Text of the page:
Wrinch's theory, promoted in part by a lecturing tour in the United States in 1937, created great interest among those scientists concerned with the molecular viewpoint of proteins as it could explain qualitatively much of what was currently known about the behavior of proteins. Niels Bohr wrote in 1939: "Dr. Wrinch's work is indeed a most striking illustration of the fruitfulness of the application of mathematical argumentation to problems of natural science" [8]. The New York Times reported on her talk at the spring 1940 meeting of the American Philosophical Society:

Dr. Wrinch presented a model of the building blocks of living things in the form of a hollow cage, a truncated tetrahedron in shape.

The metal model, two four-sided pyramids base to base, was stamped with holes showing the fundamental hexagonal ring structure of proteins. The patterns, running over the surface of the cage, comprised many of these six-sided rings, all interconnected.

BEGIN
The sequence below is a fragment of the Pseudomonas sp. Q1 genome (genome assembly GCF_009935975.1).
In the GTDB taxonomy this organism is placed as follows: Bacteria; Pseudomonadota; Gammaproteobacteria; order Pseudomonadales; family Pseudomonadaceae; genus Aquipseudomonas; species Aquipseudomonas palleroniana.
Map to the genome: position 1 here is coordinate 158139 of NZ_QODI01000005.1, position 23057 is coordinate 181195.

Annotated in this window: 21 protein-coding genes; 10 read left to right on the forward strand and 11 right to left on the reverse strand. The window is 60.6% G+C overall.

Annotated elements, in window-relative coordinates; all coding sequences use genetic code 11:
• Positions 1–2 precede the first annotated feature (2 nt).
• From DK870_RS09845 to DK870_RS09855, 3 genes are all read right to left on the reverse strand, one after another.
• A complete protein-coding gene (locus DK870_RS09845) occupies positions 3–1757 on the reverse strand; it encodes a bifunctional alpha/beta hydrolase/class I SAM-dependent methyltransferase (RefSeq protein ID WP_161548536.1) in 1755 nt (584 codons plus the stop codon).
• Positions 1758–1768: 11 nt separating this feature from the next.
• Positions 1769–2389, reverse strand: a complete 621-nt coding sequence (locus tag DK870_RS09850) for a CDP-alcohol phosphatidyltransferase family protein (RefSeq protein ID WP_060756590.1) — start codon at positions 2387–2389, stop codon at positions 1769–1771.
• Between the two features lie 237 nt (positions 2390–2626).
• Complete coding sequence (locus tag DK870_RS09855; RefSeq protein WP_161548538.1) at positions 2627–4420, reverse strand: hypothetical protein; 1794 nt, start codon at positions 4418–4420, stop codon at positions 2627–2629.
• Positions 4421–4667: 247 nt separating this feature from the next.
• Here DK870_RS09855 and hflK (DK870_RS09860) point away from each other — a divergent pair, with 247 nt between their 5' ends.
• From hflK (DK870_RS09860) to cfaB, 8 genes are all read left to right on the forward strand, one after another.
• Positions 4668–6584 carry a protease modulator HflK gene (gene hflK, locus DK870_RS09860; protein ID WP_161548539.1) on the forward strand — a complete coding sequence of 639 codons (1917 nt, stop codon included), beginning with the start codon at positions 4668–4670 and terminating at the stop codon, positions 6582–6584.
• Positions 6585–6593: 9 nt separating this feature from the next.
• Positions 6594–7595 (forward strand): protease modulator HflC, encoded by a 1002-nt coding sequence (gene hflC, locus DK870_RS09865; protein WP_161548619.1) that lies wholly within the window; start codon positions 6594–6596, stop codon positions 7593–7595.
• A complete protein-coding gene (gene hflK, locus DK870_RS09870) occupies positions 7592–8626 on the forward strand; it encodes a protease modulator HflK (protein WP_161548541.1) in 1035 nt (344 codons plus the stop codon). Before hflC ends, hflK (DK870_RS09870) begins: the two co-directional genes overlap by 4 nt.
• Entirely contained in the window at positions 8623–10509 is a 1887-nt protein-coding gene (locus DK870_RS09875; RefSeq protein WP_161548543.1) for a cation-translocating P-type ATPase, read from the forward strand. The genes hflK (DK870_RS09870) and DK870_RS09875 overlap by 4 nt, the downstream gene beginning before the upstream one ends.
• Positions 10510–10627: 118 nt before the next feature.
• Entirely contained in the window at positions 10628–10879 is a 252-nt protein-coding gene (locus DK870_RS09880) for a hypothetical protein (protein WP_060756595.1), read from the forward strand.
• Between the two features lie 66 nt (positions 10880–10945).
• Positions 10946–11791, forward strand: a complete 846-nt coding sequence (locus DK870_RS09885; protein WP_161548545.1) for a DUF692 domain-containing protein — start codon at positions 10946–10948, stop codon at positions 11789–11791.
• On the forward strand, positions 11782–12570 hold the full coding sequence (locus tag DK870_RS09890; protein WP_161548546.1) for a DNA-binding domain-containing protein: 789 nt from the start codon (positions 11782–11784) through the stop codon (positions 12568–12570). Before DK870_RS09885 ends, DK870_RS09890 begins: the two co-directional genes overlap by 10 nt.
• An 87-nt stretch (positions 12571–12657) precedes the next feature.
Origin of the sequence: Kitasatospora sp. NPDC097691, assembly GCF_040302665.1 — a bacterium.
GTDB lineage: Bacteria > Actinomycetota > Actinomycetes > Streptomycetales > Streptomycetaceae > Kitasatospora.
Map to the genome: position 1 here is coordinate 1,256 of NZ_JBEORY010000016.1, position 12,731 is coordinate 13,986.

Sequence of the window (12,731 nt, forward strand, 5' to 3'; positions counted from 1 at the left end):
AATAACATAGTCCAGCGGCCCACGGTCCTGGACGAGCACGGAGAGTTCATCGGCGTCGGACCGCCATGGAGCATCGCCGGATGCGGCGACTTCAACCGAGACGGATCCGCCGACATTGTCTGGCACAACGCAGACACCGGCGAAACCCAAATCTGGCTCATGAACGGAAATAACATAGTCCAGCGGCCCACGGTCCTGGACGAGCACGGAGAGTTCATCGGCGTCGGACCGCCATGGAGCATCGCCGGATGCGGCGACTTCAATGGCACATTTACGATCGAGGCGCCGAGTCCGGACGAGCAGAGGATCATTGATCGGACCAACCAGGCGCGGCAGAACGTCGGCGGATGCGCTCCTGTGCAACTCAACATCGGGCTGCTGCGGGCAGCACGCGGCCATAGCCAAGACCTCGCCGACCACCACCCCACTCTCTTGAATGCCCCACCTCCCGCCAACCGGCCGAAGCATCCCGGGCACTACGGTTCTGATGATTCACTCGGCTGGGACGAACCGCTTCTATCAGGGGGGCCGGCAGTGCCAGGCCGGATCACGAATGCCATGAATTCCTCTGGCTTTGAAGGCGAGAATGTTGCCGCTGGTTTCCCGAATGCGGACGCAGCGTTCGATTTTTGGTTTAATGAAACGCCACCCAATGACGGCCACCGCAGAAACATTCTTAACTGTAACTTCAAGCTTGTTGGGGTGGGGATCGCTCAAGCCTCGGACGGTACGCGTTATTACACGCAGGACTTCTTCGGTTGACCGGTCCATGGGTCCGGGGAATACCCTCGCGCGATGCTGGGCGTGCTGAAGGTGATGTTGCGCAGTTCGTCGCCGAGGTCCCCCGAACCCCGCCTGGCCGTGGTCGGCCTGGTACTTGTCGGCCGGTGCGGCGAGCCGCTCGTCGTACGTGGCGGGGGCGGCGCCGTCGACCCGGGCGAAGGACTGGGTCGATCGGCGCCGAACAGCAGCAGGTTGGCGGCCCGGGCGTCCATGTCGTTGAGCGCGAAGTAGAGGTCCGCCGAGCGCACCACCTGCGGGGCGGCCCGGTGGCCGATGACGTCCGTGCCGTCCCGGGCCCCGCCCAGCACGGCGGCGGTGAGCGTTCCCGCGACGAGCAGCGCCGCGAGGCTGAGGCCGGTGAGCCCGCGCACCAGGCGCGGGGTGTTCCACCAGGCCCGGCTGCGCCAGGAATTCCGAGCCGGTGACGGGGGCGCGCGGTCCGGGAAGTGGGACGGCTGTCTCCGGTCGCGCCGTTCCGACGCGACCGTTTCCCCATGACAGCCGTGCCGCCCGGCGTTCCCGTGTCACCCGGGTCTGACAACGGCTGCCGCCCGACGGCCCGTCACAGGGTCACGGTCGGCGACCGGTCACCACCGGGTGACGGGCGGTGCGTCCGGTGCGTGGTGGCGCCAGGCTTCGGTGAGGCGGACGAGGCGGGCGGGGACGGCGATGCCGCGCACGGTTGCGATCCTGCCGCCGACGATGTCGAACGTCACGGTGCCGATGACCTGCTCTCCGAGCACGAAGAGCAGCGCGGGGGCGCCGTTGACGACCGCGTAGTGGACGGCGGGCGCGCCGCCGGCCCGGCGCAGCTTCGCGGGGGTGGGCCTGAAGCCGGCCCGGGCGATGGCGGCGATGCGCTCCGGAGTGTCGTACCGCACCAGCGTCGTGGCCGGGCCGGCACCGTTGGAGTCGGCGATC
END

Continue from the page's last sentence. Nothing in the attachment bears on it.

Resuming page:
Dr. Wrinch took diagrams of the structures of related chemical and biological substances and fitted them into the "template" of living matter; that is, the geometric surface pattern of the atoms in her ultimate life unit. These included the sterobs, from which bile acids can be built up; hormones, vitamins, cancer-causing substances and heart-stimulating drugs.

Offering an explanation of how viruses reproduce, she said that a protein unit gave birth to another by having a second layer form on its surface in exactly the same pattern, with the first splitting and flattening.